We always make mistakes and we always want to forget them and the trouble with the internet is that we can’t forget them.”

Adriana lukus

Its about ownership and choice?

It all seems pretty scary and negative, and it never was meant to be. So to underline the choices people need/should make, we looked into ownership and choice. Something I have through a lot about especially with my history with dataportability. Early adopters are not only collecting their own data but also analysing it and quantifying it. As Adriana says…

“The quantified self is that, is the living, breathing part of the web or the technology scene where people genuinely care about data.”

The documentaries are made so you can comment directly on parts (thanks to reframed.tv), so please do. We look forward to the discussion and don’t forget to join our diigo group bookmarking related news stories.

You can help us make it digital

BBC Sign - MediaCityUK

In 2015, the BBC’s Make it Digital initiative will shine a light on the world of digital creativity and coding. Why are we doing this? The BBC has already inspired a generation to get passionate about computing. Back in the Eighties the BBC broadcast hundreds of hours of TV, created a new coding language, and gave millions their first taste of computing with the BBC Micro.

As you may have heard, the BBC has finally decades after the BBC Micro phenomenon. To make 2015 the year of making it digital.

But the BBC can’t do this alone, we need partners…

As part of Make it Digital, we’d like to create a hands-on learning experience that allows any level of young coder from absolute beginner to advanced maker to get involved and be part of something exciting. We are looking for partners, large and small, who are both willing and able to contribute services and/or funding to the delivery of this project alongside the BBC. This initiative will involve the BBC working together with the market as a public value partnership…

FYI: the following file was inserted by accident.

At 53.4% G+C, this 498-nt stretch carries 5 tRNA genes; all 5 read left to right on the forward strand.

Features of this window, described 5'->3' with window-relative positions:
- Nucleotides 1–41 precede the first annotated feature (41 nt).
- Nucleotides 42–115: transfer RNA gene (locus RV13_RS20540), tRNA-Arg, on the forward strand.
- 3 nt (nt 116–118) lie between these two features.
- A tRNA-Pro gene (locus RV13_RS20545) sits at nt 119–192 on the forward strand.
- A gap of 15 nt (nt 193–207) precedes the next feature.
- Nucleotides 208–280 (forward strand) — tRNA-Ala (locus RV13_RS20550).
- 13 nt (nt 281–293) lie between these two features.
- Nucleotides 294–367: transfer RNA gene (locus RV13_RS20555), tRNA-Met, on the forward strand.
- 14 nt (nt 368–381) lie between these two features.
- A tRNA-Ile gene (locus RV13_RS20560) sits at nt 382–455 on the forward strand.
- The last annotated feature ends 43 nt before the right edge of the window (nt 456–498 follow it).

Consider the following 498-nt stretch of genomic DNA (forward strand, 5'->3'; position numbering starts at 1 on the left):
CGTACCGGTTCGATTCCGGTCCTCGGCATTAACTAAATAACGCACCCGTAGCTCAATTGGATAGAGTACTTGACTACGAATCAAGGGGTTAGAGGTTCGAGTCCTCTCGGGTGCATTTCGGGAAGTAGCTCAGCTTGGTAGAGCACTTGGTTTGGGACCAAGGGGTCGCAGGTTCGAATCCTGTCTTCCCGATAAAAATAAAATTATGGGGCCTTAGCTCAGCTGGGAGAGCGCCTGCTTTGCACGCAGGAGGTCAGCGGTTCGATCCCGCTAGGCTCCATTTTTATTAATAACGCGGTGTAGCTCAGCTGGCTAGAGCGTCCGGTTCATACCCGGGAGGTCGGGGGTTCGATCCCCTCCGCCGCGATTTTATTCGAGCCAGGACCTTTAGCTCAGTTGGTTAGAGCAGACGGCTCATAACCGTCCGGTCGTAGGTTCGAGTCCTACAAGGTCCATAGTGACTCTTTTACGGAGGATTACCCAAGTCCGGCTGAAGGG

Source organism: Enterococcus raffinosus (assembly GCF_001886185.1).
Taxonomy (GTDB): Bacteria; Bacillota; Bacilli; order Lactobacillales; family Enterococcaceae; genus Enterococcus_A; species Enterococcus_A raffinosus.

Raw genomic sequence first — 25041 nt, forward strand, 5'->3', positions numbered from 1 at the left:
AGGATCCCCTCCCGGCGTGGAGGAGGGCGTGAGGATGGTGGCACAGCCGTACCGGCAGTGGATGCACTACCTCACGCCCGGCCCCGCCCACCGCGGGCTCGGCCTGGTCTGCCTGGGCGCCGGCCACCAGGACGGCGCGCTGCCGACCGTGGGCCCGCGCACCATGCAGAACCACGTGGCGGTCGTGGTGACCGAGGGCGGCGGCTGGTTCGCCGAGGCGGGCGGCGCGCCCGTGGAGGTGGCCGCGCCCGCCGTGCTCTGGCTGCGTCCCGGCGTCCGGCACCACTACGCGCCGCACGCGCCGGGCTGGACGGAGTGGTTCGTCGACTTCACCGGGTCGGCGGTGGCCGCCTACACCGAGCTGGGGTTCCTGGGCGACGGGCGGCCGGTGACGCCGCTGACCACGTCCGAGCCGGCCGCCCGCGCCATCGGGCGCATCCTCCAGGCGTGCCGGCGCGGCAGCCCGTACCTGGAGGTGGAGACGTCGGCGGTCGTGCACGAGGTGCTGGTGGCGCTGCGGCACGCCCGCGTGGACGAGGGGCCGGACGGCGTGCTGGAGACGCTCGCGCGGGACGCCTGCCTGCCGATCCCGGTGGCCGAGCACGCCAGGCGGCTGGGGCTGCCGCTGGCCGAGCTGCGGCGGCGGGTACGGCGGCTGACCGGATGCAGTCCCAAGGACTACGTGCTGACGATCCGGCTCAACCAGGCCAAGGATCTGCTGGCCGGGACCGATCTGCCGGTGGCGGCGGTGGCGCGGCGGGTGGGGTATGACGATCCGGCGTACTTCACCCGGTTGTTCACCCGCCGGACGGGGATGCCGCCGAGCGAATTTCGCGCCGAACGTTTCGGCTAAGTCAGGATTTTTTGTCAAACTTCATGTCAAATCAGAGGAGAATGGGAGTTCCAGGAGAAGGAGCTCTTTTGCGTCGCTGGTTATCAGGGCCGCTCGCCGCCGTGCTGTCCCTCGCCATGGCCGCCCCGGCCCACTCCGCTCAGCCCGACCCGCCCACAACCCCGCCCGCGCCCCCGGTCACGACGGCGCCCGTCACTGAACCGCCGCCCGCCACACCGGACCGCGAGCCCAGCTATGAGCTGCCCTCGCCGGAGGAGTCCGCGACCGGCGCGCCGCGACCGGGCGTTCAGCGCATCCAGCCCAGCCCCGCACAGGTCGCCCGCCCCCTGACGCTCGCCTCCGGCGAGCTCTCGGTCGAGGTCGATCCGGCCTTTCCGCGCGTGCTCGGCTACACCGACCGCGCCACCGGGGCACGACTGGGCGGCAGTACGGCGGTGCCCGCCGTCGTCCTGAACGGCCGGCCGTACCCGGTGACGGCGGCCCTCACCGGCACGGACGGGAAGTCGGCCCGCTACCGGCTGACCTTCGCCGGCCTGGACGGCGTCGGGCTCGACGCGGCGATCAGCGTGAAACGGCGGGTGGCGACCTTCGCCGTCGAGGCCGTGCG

Think this sounds like you?  Well time to get those expressions of interest emails in.

Please submit expressions of interest by email to learning.makeitdigital@bbc.co.uk at your earliest convenience and no later than 2pm 8th December 2014.

Is it our drugs are all digital now or digital is the new ecstasy?

My Generation by 0100101110101101.ORG

Sometimes I bite at these headlines written for maximum bite value. This one reads… Now All Drugs are Digital

Obviously this is a lie, there are many synthetic drugs hitting the market which are being sold through the web.  But its a  interesting concept nonetheless from Children of the Machine.

The PC is the LSD of the ‘90s,” stated Timothy Leary in his last book, Chaos and Cyber Culture. Your first-ever desktop was acid. Think about your iPhone. Think about Oculus Rift. These are the 21st century’s digital super-strains. Let’s get wired.

Interestingly when thinking about the headline I instantly linked it to my post from a while ago, computers are the new ecstasy.

Which one is it… our drugs are all digital or the digital is the new ecstasy? They sound similar but I would argue, the later is more true, if you watch people on their phones and online. But then again the software is crafted in a way which encourages lab rat like behavior… maybe thats the new ecstasy?

Virtual goods on display

I was talking to Si Lumb on one of our short get togethers (really need to get together more with him, as we always cover so much)

We got talking about many things including… [1][2][3][4]

ideas on how virtual wardrobes, bookshelves and DVD racks are an area ripe for a startup UIs for filtering, sorting and organising are in massive need of a makeover, as digital browsing is awful. where are the "experience" adventures, like the film "The Game"? Surely there’s a market? Why can’t movies make more of the "trial" approach – give away the opening scene instead of trailer lies

 How conditioning to multitask/multiscreen makes watching passively feel antiquated. Why Red Dead Redemption is an amazing achievement yet inaccessible to girls because of gunplay & controls. On game completion: why Portal is something you have to play the whole way through and deserves the time. TV box sets and why 6 seasons of 25 episodes is a real commitment – and is it really worth it?

In short we covered a lot including some of the thoughts we had on Digitalization of the DVD rack.